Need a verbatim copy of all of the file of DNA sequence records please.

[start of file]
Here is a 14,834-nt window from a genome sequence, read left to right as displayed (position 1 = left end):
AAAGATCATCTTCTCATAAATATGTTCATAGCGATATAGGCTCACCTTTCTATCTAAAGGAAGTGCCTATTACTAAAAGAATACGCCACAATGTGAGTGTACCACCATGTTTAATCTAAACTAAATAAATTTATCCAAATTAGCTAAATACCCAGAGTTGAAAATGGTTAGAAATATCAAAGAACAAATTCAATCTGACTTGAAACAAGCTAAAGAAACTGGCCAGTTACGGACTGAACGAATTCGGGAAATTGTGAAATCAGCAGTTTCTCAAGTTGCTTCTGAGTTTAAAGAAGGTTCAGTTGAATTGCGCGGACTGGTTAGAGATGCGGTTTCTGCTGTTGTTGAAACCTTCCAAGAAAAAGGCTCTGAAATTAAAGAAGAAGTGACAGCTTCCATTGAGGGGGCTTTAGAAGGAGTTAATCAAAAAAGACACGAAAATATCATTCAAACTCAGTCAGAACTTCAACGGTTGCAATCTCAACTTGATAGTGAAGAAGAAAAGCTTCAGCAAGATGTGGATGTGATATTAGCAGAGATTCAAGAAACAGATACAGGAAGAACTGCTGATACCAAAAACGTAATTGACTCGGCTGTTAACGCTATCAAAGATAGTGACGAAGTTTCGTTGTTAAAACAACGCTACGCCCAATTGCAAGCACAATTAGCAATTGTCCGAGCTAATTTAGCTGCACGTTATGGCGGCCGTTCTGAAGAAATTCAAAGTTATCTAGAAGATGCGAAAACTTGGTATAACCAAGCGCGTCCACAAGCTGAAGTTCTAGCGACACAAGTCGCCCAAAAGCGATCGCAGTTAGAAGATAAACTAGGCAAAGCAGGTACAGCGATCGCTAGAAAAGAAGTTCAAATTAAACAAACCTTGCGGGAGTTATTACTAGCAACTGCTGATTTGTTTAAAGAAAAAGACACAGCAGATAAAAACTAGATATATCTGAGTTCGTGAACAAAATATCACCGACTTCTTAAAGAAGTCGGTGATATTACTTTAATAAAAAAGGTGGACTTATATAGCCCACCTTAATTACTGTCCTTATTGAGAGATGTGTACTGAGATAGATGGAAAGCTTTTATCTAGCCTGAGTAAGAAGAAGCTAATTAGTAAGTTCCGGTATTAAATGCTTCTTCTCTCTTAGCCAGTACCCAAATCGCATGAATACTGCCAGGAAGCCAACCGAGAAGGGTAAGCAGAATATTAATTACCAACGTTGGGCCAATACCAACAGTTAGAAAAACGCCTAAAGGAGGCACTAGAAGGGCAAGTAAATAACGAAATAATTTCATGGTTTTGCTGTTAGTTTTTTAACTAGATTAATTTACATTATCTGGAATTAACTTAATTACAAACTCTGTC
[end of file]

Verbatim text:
Here is a 14,834-nt window from a genome sequence, read left to right as displayed (position 1 = left end):
AAAGATCATCTTCTCATAAATATGTTCATAGCGATATAGGCTCACCTTTCTATCTAAAGGAAGTGCCTATTACTAAAAGAATACGCCACAATGTGAGTGTACCACCATGTTTAATCTAAACTAAATAAATTTATCCAAATTAGCTAAATACCCAGAGTTGAAAATGGTTAGAAATATCAAAGAACAAATTCAATCTGACTTGAAACAAGCTAAAGAAACTGGCCAGTTACGGACTGAACGAATTCGGGAAATTGTGAAATCAGCAGTTTCTCAAGTTGCTTCTGAGTTTAAAGAAGGTTCAGTTGAATTGCGCGGACTGGTTAGAGATGCGGTTTCTGCTGTTGTTGAAACCTTCCAAGAAAAAGGCTCTGAAATTAAAGAAGAAGTGACAGCTTCCATTGAGGGGGCTTTAGAAGGAGTTAATCAAAAAAGACACGAAAATATCATTCAAACTCAGTCAGAACTTCAACGGTTGCAATCTCAACTTGATAGTGAAGAAGAAAAGCTTCAGCAAGATGTGGATGTGATATTAGCAGAGATTCAAGAAACAGATACAGGAAGAACTGCTGATACCAAAAACGTAATTGACTCGGCTGTTAACGCTATCAAAGATAGTGACGAAGTTTCGTTGTTAAAACAACGCTACGCCCAATTGCAAGCACAATTAGCAATTGTCCGAGCTAATTTAGCTGCACGTTATGGCGGCCGTTCTGAAGAAATTCAAAGTTATCTAGAAGATGCGAAAACTTGGTATAACCAAGCGCGTCCACAAGCTGAAGTTCTAGCGACACAAGTCGCCCAAAAGCGATCGCAGTTAGAAGATAAACTAGGCAAAGCAGGTACAGCGATCGCTAGAAAAGAAGTTCAAATTAAACAAACCTTGCGGGAGTTATTACTAGCAACTGCTGATTTGTTTAAAGAAAAAGACACAGCAGATAAAAACTAGATATATCTGAGTTCGTGAACAAAATATCACCGACTTCTTAAAGAAGTCGGTGATATTACTTTAATAAAAAAGGTGGACTTATATAGCCCACCTTAATTACTGTCCTTATTGAGAGATGTGTACTGAGATAGATGGAAAGCTTTTATCTAGCCTGAGTAAGAAGAAGCTAATTAGTAAGTTCCGGTATTAAATGCTTCTTCTCTCTTAGCCAGTACCCAAATCGCATGAATACTGCCAGGAAGCCAACCGAGAAGGGTAAGCAGAATATTAATTACCAACGTTGGGCCAATACCAACAGTTAGAAAAACGCCTAAAGGAGGCACTAGAAGGGCAAGTAAATAACGAAATAATTTCATGGTTTTGCTGTTAGTTTTTTAACTAGATTAATTTACATTATCTGGAATTAACTTAATTACAAACTCTGTC